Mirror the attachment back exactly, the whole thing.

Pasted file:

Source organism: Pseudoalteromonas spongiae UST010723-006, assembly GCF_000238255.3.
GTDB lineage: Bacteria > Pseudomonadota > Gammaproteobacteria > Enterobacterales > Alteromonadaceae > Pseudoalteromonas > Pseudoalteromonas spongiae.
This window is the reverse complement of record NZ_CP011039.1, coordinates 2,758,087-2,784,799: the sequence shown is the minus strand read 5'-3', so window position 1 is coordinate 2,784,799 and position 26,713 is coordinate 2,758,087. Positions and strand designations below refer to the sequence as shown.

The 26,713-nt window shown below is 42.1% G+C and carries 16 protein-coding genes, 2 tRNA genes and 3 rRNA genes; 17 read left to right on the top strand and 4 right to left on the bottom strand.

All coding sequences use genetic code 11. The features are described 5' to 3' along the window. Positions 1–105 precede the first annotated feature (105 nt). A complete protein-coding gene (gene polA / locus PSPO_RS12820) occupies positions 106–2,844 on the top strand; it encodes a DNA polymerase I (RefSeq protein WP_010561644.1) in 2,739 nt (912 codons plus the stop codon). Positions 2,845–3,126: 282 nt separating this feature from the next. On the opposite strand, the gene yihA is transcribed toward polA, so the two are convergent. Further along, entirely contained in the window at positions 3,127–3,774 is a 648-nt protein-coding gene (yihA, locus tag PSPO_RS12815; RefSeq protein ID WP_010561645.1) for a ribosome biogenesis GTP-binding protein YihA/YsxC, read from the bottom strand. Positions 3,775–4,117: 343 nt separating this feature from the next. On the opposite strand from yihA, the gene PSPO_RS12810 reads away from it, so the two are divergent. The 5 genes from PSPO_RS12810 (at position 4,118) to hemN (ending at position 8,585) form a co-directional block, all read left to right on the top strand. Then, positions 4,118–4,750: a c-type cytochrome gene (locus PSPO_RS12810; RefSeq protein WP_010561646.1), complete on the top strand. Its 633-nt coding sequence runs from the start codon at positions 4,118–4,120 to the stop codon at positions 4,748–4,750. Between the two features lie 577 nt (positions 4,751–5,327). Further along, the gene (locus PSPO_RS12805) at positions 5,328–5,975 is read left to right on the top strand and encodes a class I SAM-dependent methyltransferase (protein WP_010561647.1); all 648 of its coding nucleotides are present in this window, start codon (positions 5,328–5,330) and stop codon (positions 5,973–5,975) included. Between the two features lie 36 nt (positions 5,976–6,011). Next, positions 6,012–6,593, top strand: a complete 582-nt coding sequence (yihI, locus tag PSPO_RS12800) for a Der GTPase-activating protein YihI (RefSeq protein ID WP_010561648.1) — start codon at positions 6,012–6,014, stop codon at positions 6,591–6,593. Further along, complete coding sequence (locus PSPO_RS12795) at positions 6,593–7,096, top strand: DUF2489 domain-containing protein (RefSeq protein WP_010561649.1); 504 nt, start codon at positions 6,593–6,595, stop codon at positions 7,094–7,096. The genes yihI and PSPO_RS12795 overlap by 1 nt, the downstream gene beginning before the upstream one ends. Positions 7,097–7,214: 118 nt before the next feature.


Source organism: Pseudoalteromonas spongiae UST010723-006, assembly GCF_000238255.3.
GTDB lineage: Bacteria > Pseudomonadota > Gammaproteobacteria > Enterobacterales > Alteromonadaceae > Pseudoalteromonas > Pseudoalteromonas spongiae.
This window is the reverse complement of record NZ_CP011039.1, coordinates 2,758,087-2,784,799: the sequence shown is the minus strand read 5'-3', so window position 1 is coordinate 2,784,799 and position 26,713 is coordinate 2,758,087. Positions and strand designations below refer to the sequence as shown.

The 26,713-nt window shown below is 42.1% G+C and carries 16 protein-coding genes, 2 tRNA genes and 3 rRNA genes; 17 read left to right on the top strand and 4 right to left on the bottom strand.

All coding sequences use genetic code 11. The features are described 5' to 3' along the window. Positions 1–105 precede the first annotated feature (105 nt). A complete protein-coding gene (gene polA / locus PSPO_RS12820) occupies positions 106–2,844 on the top strand; it encodes a DNA polymerase I (RefSeq protein WP_010561644.1) in 2,739 nt (912 codons plus the stop codon). Positions 2,845–3,126: 282 nt separating this feature from the next. On the opposite strand, the gene yihA is transcribed toward polA, so the two are convergent. Further along, entirely contained in the window at positions 3,127–3,774 is a 648-nt protein-coding gene (yihA, locus tag PSPO_RS12815; RefSeq protein ID WP_010561645.1) for a ribosome biogenesis GTP-binding protein YihA/YsxC, read from the bottom strand. Positions 3,775–4,117: 343 nt separating this feature from the next. On the opposite strand from yihA, the gene PSPO_RS12810 reads away from it, so the two are divergent. The 5 genes from PSPO_RS12810 (at position 4,118) to hemN (ending at position 8,585) form a co-directional block, all read left to right on the top strand. Then, positions 4,118–4,750: a c-type cytochrome gene (locus PSPO_RS12810; RefSeq protein WP_010561646.1), complete on the top strand. Its 633-nt coding sequence runs from the start codon at positions 4,118–4,120 to the stop codon at positions 4,748–4,750. Between the two features lie 577 nt (positions 4,751–5,327). Further along, the gene (locus PSPO_RS12805) at positions 5,328–5,975 is read left to right on the top strand and encodes a class I SAM-dependent methyltransferase (protein WP_010561647.1); all 648 of its coding nucleotides are present in this window, start codon (positions 5,328–5,330) and stop codon (positions 5,973–5,975) included. Between the two features lie 36 nt (positions 5,976–6,011). Next, positions 6,012–6,593, top strand: a complete 582-nt coding sequence (yihI, locus tag PSPO_RS12800) for a Der GTPase-activating protein YihI (RefSeq protein ID WP_010561648.1) — start codon at positions 6,012–6,014, stop codon at positions 6,591–6,593. Further along, complete coding sequence (locus PSPO_RS12795) at positions 6,593–7,096, top strand: DUF2489 domain-containing protein (RefSeq protein WP_010561649.1); 504 nt, start codon at positions 6,593–6,595, stop codon at positions 7,094–7,096. The genes yihI and PSPO_RS12795 overlap by 1 nt, the downstream gene beginning before the upstream one ends. Positions 7,097–7,214: 118 nt before the next feature.